Option Vega – How It’s Different From Other Option Greeks

Option vega, like option gamma, is one of those option greeks that often confuse option traders. But it does not have to be that way. Below we will break down the dynamics of vega so that even the most basic of option traders will have a clearer picture of this mystery greek.

What Is Option Vega and How Does It Work

Option vega measures the impact implied volatility (IV) has on option premiums. Keeping it simple, for every 1% change in IV, vega will change the premium by that amount. If IV rises 1%, option premium will rise by the amount of vega, and if IV falls 1%, option premium will drop by the vega amount. For example, if IV is 35%, vega is 0.05 and the option premium is 2.50, a 1% increase from 35% to 36% will increase the premium by 0.05, or to 2.55. Option traders love when IV increases for long option positions and decreases for short option positions. Because of this, long options, both calls and puts, have positive vega. Short options, both calls and puts, have negative vega.

Just like option gamma and option theta, vega is highest at-the-money (ATM) and smaller in-the-money (ITM) and out-of-the-money (OTM). But unlike gamma and theta, vega gets bigger further out to expiration. So a longer expiration means a larger vega number.

Buy low and sell high applies to IV as well. As an option trader, you want to buy premium when IV is considered low or cheap. Once in the position, you prefer IV to rise to increase your premium. As a premium seller, you prefer IV to be high or expensive when premium is sold. Then you prefer IV to decline after the position is initiated. If an option trader believes IV will rise after initializing the position, a positive vega position is preferred. If he or she believes IV will fall after initializing the position, a negative vega position is optimal. But what if the position has positive vega and an IV decrease is forecast or vice versa? Let’s take a look.

Neutralizing Option Vega

There is a saying in Chicago where I am from that if you don’t like the weather, wait 30 minutes and it will change. The same can be said about the option greeks including vega. The way to decrease and sometimes totally neutralize vega is by using a spread and in particular a vertical spread.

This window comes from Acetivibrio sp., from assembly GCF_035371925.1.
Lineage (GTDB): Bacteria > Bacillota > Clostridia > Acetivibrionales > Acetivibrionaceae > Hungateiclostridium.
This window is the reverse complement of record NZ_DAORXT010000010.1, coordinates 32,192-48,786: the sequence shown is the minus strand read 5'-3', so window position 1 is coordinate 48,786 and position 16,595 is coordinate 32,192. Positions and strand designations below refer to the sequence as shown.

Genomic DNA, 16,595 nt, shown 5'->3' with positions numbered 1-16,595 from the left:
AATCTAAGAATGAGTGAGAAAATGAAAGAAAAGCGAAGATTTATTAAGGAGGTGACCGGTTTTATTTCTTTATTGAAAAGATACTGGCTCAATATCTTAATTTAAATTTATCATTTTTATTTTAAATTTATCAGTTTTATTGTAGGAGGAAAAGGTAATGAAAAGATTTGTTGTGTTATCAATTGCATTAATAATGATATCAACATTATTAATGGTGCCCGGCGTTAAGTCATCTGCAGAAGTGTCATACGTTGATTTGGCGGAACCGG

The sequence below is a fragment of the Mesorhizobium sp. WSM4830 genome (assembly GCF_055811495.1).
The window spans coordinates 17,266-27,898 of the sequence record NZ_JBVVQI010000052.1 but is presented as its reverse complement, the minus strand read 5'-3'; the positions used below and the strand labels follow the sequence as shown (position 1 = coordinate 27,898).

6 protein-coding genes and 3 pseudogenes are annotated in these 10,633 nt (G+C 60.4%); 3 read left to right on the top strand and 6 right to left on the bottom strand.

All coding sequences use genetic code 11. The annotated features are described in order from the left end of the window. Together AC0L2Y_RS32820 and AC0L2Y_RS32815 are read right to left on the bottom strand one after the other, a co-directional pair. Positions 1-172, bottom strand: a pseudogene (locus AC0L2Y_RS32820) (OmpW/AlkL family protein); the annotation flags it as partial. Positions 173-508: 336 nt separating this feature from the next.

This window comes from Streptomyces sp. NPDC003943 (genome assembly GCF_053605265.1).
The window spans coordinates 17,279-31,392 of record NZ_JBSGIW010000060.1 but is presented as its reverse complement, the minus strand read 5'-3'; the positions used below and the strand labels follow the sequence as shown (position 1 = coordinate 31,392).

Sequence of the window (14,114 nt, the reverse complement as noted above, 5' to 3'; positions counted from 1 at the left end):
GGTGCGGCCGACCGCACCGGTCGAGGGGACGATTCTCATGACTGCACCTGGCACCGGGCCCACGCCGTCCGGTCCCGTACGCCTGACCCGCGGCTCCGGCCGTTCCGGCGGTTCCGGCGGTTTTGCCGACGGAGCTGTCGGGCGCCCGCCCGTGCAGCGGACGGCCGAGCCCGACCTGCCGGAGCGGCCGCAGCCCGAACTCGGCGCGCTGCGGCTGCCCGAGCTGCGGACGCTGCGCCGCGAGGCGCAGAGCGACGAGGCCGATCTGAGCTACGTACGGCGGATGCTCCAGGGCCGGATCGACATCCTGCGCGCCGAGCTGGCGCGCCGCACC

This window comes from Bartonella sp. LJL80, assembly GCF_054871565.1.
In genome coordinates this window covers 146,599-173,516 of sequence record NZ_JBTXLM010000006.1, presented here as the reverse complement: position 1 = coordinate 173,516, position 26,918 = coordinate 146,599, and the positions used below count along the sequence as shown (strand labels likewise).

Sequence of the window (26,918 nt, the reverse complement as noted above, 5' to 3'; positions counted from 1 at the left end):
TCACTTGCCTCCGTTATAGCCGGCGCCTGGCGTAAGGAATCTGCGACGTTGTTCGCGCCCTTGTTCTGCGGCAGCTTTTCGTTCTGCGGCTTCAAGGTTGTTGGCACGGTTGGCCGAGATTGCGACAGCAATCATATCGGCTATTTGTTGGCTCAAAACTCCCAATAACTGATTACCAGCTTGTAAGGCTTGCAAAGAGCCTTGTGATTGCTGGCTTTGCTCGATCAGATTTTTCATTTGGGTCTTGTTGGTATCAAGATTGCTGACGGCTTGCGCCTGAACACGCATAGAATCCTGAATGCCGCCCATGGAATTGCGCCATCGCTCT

Let’s keep this lesson fairly simple. Option prices are affected by IV, as we know. If IV is higher than normal, option prices tend to be high. If IV is in the lower part of its range, option prices tend to fall. Let’s pretend the market just had a big sell-off with prices dropping and IV rising. After the drop, an option trader now believes stocks will reverse and move higher again with IV levels and option prices moving lower again.

 A long call position with positive option delta can profit from a move higher. But the position also has positive vega (long positions have positive vega) and IV is expected to come down. What is an option trader to do?

Take a look at the option chain below.

Option Vega

The 245 strike call could be purchased for 7.15 and have a positive vega of 0.31. IV is currently at 20.51%. What if the stock rallied as was forecast but the IV dropped 5% down to 15.51%? Based on the current vega of 0.31, 1.55 (0.31 X 5) would be subtracted from the call premium. But what if a spread (in this case a bull call) was initiated?

In the example above, the 245 call is bought and the 250 call is sold. Take a look at the vega on the position. Before selling the 250 call, the position had a positive vega of 0.31. After selling the 250 call, the vega position is essentially neutral (0.31 – 0.31). So if IV drops, the position will not be as affected as it was before when the position had positive vega and would have lost premium. Of course, the max profit is now limited and the positive delta is also smaller as well, but universal IV fluctuations will not make a major impact on the position.

Final Thoughts

This is just one way to offset vega risk, but it can be rather effective, particularly in down markets when a move higher is expected. The same is true when IV is low and a rise in IV and fall in the market is expected. Negative vega positions can be offset with a long positive vega position. As I like to say, when in doubt, spread it out.

John Kmiecik
Senior Options Instructor
Market Taker Mentoring, Inc.

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